Following peer review, guidelines are posted on ASTRO’s website for 4-6 weeks for public comment. Announcements are made via emails and postings on the ASTRO website inviting comments from ASTRO members and committees; patient support and advocacy groups; and other potential stakeholders.
Specialties Involved
Family Medicine, Internal Medicine General, Obstetrics And Gynecology, Oncology, Radiation Oncology, Oncology
Description of Systematic Review
The task force also assesses and refines the preliminary KQs using the Patients, Interventions, Comparators, Outcomes, Timing, and Setting (PICOTS) framework, which guides a systematic approach to evidence review for guidelines. Focused questions make the project more manageable and lead to specific recommendations and conclusions that support patient care. Once the KQs are finalized, writing assignments are determined, including leads for each KQ.
List of Questions
See full text
Description of Study Criteria
See full text
Description of Search Strategy
Drawing on the PICOTS for the KQs, a search protocol is developed, which details the search strategies and inclusion and exclusion criteria. The literature is derived from research involving human subjects, published in English, and indexed in MEDLINE. Hand searches of other sources, particularly recent review articles and trial data, may confirm or supplement the electronic searches. Studies published after the end date of the literature search are not used to develop the recommendations but may be discussed in a future directions/ emerging data section.
Description of Study Selection
The literature search results go through a series of reviews to synthesize the evidence based on the pre-defined inclusion and exclusion criteria to determine their relevance to the identified KQs and scope of the guideline. An independent literature review team dual-screens first the titles and then the abstracts of the articles included from title screening. The studies included after the second round are reviewed and further refined by the task force. Study characteristics from the final group of selected articles is abstracted into detailed evidence tables, which summarize the primary evidence base for the guideline and are used to inform the recommendations. The evidence tables are published as a supplement to the document.
Description of Evidence Analysis Methods
To ensure high standards in developing ASTRO’s guidelines, a rigorous, transparent, reproducible, and unbiased review of the evidence is paramount. Through a series of conference calls, small work groups synthesize and summarize the evidence for each KQ to determine the quality of the evidence. These discussions inform the development of draft recommendations, which include assigning the recommendation strength and overall quality of evidence ratings, as defined in Table 1. It is important that guideline recommendations be clear and actionable statements that align with the PICOTS framework, denoting in most instances the patient group, intervention, comparator, and outcome. Implementation remarks are included sparingly to enhance the reader’s interpretation and understanding of a recommendation or to append information like timing, setting, or dosing details to the recommendation.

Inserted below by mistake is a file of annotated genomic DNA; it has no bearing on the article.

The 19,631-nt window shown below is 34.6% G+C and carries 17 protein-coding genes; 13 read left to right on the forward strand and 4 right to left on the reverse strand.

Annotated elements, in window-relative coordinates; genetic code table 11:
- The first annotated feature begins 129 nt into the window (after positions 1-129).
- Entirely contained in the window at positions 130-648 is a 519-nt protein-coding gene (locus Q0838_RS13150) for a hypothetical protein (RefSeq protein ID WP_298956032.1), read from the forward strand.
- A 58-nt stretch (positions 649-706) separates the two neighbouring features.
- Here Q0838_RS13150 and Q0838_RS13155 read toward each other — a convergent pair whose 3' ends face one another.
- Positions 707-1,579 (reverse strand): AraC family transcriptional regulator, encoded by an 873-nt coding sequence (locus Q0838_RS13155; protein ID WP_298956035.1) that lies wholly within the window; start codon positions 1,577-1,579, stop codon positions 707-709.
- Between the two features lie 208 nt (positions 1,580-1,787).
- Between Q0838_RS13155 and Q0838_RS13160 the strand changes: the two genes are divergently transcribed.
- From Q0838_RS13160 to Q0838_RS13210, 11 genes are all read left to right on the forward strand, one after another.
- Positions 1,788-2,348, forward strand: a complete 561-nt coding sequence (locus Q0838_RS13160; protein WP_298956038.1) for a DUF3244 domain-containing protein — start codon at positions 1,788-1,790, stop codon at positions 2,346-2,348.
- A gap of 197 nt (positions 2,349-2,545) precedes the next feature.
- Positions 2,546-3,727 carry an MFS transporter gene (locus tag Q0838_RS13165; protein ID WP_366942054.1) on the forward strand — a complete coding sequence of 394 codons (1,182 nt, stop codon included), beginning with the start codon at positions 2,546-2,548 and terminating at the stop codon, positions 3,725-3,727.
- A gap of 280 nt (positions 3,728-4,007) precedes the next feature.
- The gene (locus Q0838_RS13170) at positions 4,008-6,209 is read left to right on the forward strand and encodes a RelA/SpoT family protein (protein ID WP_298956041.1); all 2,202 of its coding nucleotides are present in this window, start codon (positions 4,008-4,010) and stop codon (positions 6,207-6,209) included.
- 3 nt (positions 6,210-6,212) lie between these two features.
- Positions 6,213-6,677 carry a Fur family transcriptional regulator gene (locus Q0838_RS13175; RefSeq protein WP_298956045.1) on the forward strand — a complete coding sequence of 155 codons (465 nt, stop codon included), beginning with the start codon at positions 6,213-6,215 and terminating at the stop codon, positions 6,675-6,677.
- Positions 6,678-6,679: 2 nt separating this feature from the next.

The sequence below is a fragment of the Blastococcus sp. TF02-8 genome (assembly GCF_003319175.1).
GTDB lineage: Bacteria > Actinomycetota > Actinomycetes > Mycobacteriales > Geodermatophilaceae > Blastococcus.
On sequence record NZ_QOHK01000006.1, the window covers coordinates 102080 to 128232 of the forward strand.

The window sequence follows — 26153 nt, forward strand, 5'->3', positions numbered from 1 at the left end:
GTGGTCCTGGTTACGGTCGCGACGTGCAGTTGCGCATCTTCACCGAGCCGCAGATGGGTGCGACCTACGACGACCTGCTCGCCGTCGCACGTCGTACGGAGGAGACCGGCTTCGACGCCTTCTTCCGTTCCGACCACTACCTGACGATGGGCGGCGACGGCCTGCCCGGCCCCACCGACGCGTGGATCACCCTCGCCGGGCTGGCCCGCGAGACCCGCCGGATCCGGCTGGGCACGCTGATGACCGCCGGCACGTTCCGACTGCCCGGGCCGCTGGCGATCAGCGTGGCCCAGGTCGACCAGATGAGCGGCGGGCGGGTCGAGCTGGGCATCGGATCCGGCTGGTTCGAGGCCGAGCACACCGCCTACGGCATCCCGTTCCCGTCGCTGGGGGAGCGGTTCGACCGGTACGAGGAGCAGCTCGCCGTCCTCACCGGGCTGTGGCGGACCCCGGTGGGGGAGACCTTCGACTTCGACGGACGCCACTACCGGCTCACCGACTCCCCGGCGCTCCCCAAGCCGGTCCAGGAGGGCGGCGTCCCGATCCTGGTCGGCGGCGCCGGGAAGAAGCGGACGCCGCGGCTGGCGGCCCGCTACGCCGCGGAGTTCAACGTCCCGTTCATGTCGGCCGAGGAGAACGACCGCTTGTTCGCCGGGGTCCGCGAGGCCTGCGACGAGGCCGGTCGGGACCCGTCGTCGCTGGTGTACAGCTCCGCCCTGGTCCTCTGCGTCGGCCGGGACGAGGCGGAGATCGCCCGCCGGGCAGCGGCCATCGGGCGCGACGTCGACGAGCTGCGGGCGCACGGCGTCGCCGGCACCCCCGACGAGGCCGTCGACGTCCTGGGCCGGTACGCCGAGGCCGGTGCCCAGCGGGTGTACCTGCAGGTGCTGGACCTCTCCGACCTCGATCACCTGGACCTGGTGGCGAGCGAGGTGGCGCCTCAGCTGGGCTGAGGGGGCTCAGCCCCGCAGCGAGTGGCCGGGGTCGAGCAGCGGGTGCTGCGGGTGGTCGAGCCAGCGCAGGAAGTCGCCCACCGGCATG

Description of Evidence Grading
High: We are very confident that the true effect lies close to that of the estimate of the effect. Moderate: We are moderately confident in the effect estimate: The true effect is likely to be close to the estimate of the effect, but there is a possibility that it is substantially different. Low: Our confidence in the effect estimate is limited: The true effect may be substantially different from the estimate. Very Low: We have very little confidence in the effect estimate: The true effect is likely to be substantially different from the estimate. In 2018, ASTRO’s guideline methodology was modified to incorporate an expert opinion strength of recommendation category and to quantify the number and type of studies that determine the quality of evidence. Expert opinion recommendations are used where guidance is considered essential due to factors such as high prevalence, mortality, or morbidity but either relevant data do not exist, the available evidence does not reflect current technology/practice, or there is substantial variation in practice or controversy
Description of Recommendation Grading
General agreement on the recommendations is achieved during task force discussions throughout the writing process. Formal consensus is then evaluated using a modified Delphi approach. Strong: Definition:  Benefits clearly outweigh risks and burden, or risks and burden clearly outweigh benefits.  All or almost all informed people would make the recommended choice for or against an intervention. Overall Quality of Evidence Grade:  Any (usually high or moderate) Recommendation Wording:  “Recommendation/Should” Conditional: Definition:  Benefits are finely balanced with risks and burden or appreciable uncertainty exists about the magnitude of benefits and risks.  Most informed people would choose the recommended course of action, but a substantial number would not.  There is a strong role for patient preferences and shared-decision making. Overall Quality of Evidence Grade  Any (usually moderate to very low) Recommended Wording  “Conditionally Recommend”
Description of Funding Source
ASTRO provides funding for Guideline Development.
Company/Author Disclosures
ASTRO has detailed policies and procedures related to disclosure and management of industry relationships to avoid actual, potential, or perceived conflicts of interest. Based on the scope of the guideline, ASTRO staff initially identify categories of affected companies – commercial entities whose business and products may be influenced, positively or negatively, by the guideline recommendations. This list is reviewed during the proposal approval process and further refined by the selected task force chairs. All task force members are required to disclose industry relationships and personal interests that were active within the 12 months before initiation of the project. Disclosures go through a rigorous review process with final approval by ASTRO’s Conflict of Interest Review Committee. A majority of task force members (>50%), including the chairs, do not have relationships with affected companies and certain types of relationships are not permitted at all. For the purposes of full transparency, task force members’ comprehensive disclosure information is published in the guideline.
Percentage of Authors Reporting COI